You’ll Get Stronger

Trying hard now
It’s so hard now
Trying hard now

Getting strong now
Won’t be long now
Getting strong now

Gonna fly now
Flying high now
Gonna fly, fly, fly…   (Bill Conti, Theme from Rocky)

We knew that BRAT6, our Hurricane Harvey Relief Ride, was going to be different from our previous adventures.  It took place in cold weather, went south, and had a steady decline in elevation over the whole journey.  It was different.  It was just as challenging as previous rides, but a different kind of challenging.

On of the biggest differences had to do with training.  Where our other rides took place in the early summer with long hours of daylight, this one took place within two weeks of the shortest day of the year.  For the previous rides, we had the Spring semester to ride and train together.  And every day or week that we rode, the days grew longer.  We could ride further and stay out later with each successive ride.

With the winter ride, the opposite was true.  Our primary training took place in the Fall semester.  Each successive ride took place in less daylight.  And when the time changed from Daylight Savings Time to Standard Time, we really lost a lot of opportunities to ride together.  Group rides usually happened only on Sunday afternoons and as the semester progressed the days were not only shorter, but colder.  It was difficult to get in the group training hours that we were used to with previous rides.

We did have a couple of weeks after the end of the Fall semester to train before the ride, but the weather and temperatures in Texas were crazy.  We had some pleasant days with high temperatures in the 60s, but we also had some near-freezing days with strong winds.  That weather was not exactly making me eager to get out and ride.

As BRAT6 began, I felt like I had invested the least amount of recent riding and training of any ride since BRAT1.  I was a little apprehensive about that as we began, but I also knew something from previous rides–you get stronger each day that you’re out on bikes.  The trick, however, is not to overdo it in the early days.  On BRAT3, I tried for a century on the first day.  I cramped out at 93 miles in the Gulf Coast heat and humidity and ended up pulling a tendon in my leg pretty badly.  That caused me to take it easy for a couple of days before feeling better–and averaging 85 miles per day for the final four days.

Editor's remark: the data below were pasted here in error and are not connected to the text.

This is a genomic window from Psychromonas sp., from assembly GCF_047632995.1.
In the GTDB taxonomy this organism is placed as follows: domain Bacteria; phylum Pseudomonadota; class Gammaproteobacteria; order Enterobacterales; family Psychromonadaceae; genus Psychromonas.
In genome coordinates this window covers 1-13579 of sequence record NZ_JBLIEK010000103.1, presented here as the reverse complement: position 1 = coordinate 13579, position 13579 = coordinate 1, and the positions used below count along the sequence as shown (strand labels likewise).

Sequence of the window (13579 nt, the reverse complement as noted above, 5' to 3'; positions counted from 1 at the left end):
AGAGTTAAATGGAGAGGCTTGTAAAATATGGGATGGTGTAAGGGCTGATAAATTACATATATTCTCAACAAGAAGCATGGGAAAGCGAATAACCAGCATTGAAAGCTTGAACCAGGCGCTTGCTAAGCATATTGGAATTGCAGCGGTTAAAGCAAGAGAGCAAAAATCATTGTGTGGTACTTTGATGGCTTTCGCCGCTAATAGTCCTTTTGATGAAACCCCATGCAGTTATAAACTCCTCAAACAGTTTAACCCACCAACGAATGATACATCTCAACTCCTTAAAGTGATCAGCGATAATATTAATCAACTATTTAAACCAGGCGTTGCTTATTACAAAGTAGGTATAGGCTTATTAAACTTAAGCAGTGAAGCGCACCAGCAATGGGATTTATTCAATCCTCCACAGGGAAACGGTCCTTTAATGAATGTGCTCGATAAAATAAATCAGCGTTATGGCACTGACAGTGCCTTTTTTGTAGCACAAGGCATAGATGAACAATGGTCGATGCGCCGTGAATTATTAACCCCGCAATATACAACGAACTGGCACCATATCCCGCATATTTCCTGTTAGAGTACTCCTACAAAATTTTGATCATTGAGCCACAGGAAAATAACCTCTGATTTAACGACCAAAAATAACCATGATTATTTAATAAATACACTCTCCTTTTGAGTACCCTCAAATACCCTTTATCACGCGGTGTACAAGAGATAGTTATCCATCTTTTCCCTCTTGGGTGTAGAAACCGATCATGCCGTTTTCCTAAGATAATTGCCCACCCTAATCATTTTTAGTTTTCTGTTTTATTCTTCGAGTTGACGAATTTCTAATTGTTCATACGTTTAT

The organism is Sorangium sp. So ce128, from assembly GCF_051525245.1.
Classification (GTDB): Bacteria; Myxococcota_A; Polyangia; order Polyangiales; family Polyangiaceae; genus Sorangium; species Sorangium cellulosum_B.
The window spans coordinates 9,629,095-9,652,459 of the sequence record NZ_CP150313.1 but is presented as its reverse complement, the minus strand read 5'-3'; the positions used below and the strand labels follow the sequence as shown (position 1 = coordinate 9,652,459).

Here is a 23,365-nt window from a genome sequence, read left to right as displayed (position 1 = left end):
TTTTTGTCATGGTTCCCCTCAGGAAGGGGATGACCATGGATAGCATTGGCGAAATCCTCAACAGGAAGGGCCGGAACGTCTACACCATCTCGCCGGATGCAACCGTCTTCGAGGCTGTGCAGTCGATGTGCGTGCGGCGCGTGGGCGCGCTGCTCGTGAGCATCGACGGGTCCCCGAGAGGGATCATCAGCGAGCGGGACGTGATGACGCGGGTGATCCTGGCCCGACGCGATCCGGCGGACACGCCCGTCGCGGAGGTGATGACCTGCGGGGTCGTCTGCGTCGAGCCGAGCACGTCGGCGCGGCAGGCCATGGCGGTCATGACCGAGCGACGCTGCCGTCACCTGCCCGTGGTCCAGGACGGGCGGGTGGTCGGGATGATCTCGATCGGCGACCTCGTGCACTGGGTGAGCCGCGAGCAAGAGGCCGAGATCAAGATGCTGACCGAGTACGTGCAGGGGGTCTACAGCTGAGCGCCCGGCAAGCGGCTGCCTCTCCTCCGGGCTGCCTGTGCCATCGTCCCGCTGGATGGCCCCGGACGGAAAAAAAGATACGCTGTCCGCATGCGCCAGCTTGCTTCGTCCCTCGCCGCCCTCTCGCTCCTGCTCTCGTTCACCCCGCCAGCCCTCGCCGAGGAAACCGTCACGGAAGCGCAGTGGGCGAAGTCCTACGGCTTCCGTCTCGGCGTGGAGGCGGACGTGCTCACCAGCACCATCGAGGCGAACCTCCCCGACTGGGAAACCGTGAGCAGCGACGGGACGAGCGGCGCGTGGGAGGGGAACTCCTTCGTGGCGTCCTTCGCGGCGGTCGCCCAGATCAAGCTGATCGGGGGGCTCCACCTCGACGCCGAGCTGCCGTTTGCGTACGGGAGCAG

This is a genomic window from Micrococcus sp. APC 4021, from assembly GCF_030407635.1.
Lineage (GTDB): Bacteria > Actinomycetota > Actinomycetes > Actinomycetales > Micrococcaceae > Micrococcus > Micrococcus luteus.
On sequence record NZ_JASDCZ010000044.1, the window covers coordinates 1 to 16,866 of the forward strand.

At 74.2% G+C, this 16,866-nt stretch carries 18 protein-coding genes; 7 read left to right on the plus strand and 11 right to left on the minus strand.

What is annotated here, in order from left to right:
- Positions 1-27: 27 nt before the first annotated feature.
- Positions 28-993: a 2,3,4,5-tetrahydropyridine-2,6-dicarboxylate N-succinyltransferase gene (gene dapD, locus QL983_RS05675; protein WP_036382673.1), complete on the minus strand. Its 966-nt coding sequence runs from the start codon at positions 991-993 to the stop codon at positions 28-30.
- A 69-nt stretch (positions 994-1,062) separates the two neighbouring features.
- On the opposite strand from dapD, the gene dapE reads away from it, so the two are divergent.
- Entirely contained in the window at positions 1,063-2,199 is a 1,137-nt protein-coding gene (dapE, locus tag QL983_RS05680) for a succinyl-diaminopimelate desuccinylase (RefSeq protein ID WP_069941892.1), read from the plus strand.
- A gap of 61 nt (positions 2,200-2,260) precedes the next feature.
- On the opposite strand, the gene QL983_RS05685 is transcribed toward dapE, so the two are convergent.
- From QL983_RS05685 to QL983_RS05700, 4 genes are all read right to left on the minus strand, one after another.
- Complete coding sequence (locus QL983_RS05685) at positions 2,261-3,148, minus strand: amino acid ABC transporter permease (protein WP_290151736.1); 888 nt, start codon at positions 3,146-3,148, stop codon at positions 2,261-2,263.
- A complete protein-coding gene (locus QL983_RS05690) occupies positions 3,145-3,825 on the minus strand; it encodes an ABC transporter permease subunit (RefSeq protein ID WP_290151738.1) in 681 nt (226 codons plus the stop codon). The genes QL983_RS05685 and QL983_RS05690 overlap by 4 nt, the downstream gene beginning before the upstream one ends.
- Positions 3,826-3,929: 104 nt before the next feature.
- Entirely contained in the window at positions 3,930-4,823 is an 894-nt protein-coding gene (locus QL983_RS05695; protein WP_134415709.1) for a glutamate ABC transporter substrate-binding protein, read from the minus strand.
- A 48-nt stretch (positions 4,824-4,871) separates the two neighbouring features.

I started BRAT6 with a 40-mile day rolling with the team between Texico, New Mexico and Lockney, Texas.  The next day, I had 50 miles on the way to Jayton–in a hard headwind for most of the day in temperatures that didn’t make it above freezing.  On our short day to Abilene from Jayton, I rode 45 miles.  On the two days past Abilene, to Comanche and then to Briggs, I rode 40 miles each day.  After five days of building up strength in my legs, I felt ready to roll.

On the day from Briggs to LaGrange, two of us rode 107 miles and one other completed his first century with 100 miles.  The next day, which was the last full day of riding, I rode another 100 miles to make a double century.  And while I was happy to be off the bike at the end of the day, I still felt strong and like I could have gone further if needed.  There was no cramping, no unusual pains in my legs or body the following day, or anything else that would have sidelined me from another day on the bike–if we had one.

double century garmin

Coming into the ride with a good base level of fitness is necessary.  Steadily building strength and endurance as the overall ride progresses helps set you up for “long and strong” in the back stretch of the ride.  We’ve established a new BRAT Century Club for our riders who’ve completed 100 miles or more in a single day on one or more of our BRAT adventures.  There are currently 16 names on the brand new BRAT Century Club plaque–six of them have multiple centuries on our rides.  The other ten names are those of BRAT rookies.  They are students who responded to the invitation to join a BRAT adventure and put in the time and energy into training and learning to ride.  Nearly all of them completed their century rides in the final days of their long-distance rides.

It is rewarding to see students master riding road bikes, working as a team to provide safety and support each other on the rides, and develop the strength and stamina to do things that most other people can’t do.  One of those things is sitting on a bike and spinning your legs for 100 miles in a day.  That is cool.

century club plaque

 

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